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Planning ahead means no teacher shortage for Kootenay Lake District

Claire Paradis
By Claire Paradis
March 4th, 2018

Thanks to forward planning by Kootenay Lake School Board and staff, the district is not facing a teacher shortage unlike some of the other areas in the province.

News reports from some of the provincial media says a North Okanagan-Shuswap School District is hiring people without teaching certification to do on-call work that matches the description of a typical teaching job.

“We put out our staffing for this year very, very early so we were able to fill all positions but three,” Deanna Holitzki, Director of Instruction for Human Resources Services told The Nelson Daily.

Holitzki said to date, all of the roughly 300 positions, except one Special Education opening in Creston, have been filled.

The School District pushes hard to get the budget out early so they can staff as early as possible in anticipation of shortages, said Holitzki.

“We were pleasantly surprised we were able to meet the needs of our schools.”

Looking ahead, SD8 expects there will be challenges filling the Special Education and French immersion postings in its 23 schools. But they’re planning to be the early bird again and to have positions out in April with plenty of time to find teachers. Teachers who may be leaving also give plenty of notice so the District is able to anticipate, predict, and fill vacancies. 

Kootenay Lake is somewhat blessed by the fact that the West Kootenay is one of the more desirable areas of the province.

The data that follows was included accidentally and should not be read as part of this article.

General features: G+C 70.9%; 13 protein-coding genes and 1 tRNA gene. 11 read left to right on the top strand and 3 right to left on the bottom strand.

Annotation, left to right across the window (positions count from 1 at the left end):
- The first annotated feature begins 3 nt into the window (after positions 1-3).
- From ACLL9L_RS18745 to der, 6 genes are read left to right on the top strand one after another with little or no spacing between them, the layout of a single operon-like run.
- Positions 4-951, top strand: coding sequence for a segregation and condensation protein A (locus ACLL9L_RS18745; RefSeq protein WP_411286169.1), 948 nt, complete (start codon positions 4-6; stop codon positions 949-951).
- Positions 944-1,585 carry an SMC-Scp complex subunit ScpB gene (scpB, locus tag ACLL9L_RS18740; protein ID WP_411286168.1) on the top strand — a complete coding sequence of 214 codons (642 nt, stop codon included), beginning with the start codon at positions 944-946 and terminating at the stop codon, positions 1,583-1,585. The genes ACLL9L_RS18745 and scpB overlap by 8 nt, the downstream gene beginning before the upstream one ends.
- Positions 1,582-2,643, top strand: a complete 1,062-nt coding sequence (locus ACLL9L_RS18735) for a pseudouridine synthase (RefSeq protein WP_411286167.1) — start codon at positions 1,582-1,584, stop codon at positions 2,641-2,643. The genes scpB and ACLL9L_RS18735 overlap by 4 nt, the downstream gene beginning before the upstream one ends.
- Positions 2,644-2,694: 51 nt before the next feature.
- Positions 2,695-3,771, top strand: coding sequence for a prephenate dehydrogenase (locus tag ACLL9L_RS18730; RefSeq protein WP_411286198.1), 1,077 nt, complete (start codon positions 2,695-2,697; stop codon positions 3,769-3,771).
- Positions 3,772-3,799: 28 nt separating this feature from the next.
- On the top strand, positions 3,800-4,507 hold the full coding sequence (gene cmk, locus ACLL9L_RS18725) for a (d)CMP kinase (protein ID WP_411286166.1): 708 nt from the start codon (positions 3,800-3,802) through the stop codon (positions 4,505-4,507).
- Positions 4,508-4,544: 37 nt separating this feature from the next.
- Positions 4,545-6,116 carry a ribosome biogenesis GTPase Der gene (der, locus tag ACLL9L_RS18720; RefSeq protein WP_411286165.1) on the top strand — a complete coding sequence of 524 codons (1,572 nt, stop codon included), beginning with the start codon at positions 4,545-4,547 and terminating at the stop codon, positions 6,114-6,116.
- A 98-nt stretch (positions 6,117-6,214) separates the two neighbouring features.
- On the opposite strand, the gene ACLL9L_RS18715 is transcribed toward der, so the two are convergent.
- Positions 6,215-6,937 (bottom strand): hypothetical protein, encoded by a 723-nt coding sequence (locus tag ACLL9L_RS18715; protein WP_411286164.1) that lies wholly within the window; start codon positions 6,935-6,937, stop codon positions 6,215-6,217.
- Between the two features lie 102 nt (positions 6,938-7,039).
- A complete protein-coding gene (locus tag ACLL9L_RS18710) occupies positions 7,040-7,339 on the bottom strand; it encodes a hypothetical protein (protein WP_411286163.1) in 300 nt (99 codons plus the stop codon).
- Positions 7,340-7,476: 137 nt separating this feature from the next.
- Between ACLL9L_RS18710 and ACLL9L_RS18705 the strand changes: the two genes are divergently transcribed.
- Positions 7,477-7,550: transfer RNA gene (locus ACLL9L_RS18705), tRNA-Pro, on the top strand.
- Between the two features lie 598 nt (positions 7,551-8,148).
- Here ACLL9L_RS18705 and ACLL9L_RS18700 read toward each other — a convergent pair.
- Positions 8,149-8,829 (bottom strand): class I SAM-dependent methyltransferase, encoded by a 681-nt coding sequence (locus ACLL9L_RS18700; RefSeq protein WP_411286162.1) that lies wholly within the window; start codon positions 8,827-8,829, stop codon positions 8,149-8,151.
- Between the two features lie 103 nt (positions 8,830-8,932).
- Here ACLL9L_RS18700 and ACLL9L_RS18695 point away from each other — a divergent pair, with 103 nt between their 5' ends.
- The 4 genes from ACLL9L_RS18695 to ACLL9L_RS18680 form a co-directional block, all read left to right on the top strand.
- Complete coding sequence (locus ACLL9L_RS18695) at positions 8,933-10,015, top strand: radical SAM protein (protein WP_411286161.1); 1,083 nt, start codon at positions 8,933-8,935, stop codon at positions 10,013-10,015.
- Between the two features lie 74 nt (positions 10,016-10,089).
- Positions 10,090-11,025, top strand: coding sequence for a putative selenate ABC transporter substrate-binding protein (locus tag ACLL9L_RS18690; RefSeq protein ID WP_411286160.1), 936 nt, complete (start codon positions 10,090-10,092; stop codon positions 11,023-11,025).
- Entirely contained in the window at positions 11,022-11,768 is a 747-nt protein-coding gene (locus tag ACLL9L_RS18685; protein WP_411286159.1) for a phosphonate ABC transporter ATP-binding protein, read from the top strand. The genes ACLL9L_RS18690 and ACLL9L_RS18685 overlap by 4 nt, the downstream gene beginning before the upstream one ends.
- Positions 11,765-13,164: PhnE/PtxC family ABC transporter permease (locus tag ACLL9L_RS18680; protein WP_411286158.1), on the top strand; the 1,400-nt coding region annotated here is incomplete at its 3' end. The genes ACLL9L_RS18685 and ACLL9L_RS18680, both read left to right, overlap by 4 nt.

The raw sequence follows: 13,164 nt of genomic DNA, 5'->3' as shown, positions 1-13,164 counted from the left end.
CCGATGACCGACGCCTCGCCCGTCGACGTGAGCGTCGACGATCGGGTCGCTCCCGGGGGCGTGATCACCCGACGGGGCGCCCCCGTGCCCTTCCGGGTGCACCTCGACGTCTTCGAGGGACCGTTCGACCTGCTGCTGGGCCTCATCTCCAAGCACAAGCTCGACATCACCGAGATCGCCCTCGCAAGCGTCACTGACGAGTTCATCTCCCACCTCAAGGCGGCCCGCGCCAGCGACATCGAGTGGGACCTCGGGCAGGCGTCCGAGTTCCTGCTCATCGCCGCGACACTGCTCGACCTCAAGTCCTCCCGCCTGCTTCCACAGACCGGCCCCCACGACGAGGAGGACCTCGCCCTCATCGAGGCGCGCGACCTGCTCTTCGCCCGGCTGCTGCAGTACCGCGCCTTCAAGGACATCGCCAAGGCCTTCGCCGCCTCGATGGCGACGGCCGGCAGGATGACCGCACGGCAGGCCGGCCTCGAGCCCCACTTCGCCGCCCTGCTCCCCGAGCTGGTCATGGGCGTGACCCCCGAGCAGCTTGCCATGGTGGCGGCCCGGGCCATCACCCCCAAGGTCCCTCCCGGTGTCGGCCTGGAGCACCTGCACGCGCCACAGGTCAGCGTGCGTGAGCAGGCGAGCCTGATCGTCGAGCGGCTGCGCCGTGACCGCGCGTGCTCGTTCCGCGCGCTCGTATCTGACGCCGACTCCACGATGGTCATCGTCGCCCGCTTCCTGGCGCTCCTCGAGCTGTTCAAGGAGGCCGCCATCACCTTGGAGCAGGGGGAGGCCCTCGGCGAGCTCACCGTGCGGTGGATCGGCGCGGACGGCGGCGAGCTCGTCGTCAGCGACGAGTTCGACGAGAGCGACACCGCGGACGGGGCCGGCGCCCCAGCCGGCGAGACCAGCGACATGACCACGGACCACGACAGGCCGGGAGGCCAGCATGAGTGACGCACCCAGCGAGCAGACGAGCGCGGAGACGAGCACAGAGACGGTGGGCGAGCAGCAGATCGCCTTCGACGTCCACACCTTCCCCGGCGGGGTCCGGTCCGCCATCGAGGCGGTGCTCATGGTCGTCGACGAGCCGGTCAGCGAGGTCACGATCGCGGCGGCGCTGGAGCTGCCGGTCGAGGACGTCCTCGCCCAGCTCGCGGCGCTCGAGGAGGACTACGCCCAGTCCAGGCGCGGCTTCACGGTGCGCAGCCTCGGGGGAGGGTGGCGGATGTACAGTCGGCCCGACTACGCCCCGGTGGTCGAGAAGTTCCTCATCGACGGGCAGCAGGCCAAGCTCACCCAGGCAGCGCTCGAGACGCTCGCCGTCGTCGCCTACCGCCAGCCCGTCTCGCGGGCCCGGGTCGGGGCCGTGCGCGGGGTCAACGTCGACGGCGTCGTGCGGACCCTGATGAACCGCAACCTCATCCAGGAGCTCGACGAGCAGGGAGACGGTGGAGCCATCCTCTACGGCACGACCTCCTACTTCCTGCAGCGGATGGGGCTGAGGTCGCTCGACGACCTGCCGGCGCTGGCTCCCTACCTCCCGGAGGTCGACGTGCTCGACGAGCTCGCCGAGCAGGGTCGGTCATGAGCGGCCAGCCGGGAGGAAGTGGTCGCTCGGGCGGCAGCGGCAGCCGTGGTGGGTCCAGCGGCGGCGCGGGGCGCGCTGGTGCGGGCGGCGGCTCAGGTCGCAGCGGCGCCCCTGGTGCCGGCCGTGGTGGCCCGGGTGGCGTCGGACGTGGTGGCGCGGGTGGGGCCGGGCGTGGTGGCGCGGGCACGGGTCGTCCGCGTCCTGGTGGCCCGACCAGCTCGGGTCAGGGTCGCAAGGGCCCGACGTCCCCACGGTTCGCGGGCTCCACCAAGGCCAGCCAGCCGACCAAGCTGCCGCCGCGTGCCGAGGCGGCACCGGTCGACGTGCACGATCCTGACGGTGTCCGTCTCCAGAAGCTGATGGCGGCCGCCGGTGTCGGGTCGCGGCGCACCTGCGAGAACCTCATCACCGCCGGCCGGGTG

Another factor could be having the West Kootenay Rural Teachers Education Program (WKTEP) based in Nelson.

“We work very closely with WKTEP,” said Holitzki. “Program students do practica in our school district.”

At the moment, there are 23 practicum students in SD8, and the District staff help candidates fill out applications for positions in the district at a job fair in the spring.

“It is a great program so we’re pleased to be partners with them.”

The District has close relationships with University of Victoria, University of Lethbridge and Vancouver Island University and SD 8 actively searches for teachers to bring to area schools, Holitzki said. Fortunately, the area’s reputation precedes it.

“We go to Toronto, Vancouver, Victoria to recruit teachers and they already know about the Kootenays. They know what an amazing place it is.”

And are they prepared for the challenges of rural living?

“The biggest challenge is finding affordable housing,” commented Holitzki, an issue that isn’t unique to this part of the world. “And they may not be prepared for driving on winter roads.”

Categories: Education

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